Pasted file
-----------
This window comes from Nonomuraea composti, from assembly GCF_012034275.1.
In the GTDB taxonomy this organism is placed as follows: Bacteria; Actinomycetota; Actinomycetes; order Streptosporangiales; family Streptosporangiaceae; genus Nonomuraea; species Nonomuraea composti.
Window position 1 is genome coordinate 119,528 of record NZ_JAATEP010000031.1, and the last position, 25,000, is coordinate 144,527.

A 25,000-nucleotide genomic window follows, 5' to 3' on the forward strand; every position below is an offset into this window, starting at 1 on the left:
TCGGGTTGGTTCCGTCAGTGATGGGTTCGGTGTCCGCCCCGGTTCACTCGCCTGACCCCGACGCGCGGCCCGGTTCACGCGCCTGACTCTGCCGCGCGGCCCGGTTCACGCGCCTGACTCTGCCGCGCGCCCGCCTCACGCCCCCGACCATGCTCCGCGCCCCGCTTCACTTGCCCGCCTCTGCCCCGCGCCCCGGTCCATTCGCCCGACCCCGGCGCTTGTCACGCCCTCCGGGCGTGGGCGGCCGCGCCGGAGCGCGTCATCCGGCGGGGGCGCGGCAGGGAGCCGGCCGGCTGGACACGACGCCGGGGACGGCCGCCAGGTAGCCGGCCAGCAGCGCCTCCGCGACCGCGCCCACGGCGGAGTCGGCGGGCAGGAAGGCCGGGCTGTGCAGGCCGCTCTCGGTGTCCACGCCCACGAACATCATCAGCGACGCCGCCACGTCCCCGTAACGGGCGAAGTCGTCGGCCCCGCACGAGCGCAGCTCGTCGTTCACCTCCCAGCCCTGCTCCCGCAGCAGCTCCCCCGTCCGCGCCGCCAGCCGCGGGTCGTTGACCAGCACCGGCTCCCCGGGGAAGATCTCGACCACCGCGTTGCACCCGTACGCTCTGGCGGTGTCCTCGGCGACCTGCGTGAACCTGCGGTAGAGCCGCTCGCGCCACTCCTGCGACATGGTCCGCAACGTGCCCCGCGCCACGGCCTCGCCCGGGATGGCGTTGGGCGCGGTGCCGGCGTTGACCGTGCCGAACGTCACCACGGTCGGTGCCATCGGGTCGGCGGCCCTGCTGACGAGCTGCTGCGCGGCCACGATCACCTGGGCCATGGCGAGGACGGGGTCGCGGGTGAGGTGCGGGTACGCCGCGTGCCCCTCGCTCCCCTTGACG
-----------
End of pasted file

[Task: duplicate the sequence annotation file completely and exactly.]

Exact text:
This window comes from Nonomuraea composti, from assembly GCF_012034275.1.
In the GTDB taxonomy this organism is placed as follows: Bacteria; Actinomycetota; Actinomycetes; order Streptosporangiales; family Streptosporangiaceae; genus Nonomuraea; species Nonomuraea composti.
Window position 1 is genome coordinate 119,528 of record NZ_JAATEP010000031.1, and the last position, 25,000, is coordinate 144,527.

A 25,000-nucleotide genomic window follows, 5' to 3' on the forward strand; every position below is an offset into this window, starting at 1 on the left:
TCGGGTTGGTTCCGTCAGTGATGGGTTCGGTGTCCGCCCCGGTTCACTCGCCTGACCCCGACGCGCGGCCCGGTTCACGCGCCTGACTCTGCCGCGCGGCCCGGTTCACGCGCCTGACTCTGCCGCGCGCCCGCCTCACGCCCCCGACCATGCTCCGCGCCCCGCTTCACTTGCCCGCCTCTGCCCCGCGCCCCGGTCCATTCGCCCGACCCCGGCGCTTGTCACGCCCTCCGGGCGTGGGCGGCCGCGCCGGAGCGCGTCATCCGGCGGGGGCGCGGCAGGGAGCCGGCCGGCTGGACACGACGCCGGGGACGGCCGCCAGGTAGCCGGCCAGCAGCGCCTCCGCGACCGCGCCCACGGCGGAGTCGGCGGGCAGGAAGGCCGGGCTGTGCAGGCCGCTCTCGGTGTCCACGCCCACGAACATCATCAGCGACGCCGCCACGTCCCCGTAACGGGCGAAGTCGTCGGCCCCGCACGAGCGCAGCTCGTCGTTCACCTCCCAGCCCTGCTCCCGCAGCAGCTCCCCCGTCCGCGCCGCCAGCCGCGGGTCGTTGACCAGCACCGGCTCCCCGGGGAAGATCTCGACCACCGCGTTGCACCCGTACGCTCTGGCGGTGTCCTCGGCGACCTGCGTGAACCTGCGGTAGAGCCGCTCGCGCCACTCCTGCGACATGGTCCGCAACGTGCCCCGCGCCACGGCCTCGCCCGGGATGGCGTTGGGCGCGGTGCCGGCGTTGACCGTGCCGAACGTCACCACGGTCGGTGCCATCGGGTCGGCGGCCCTGCTGACGAGCTGCTGCGCGGCCACGATCACCTGGGCCATGGCGAGGACGGGGTCGCGGGTGAGGTGCGGGTACGCCGCGTGCCCCTCGCTCCCCTTGACG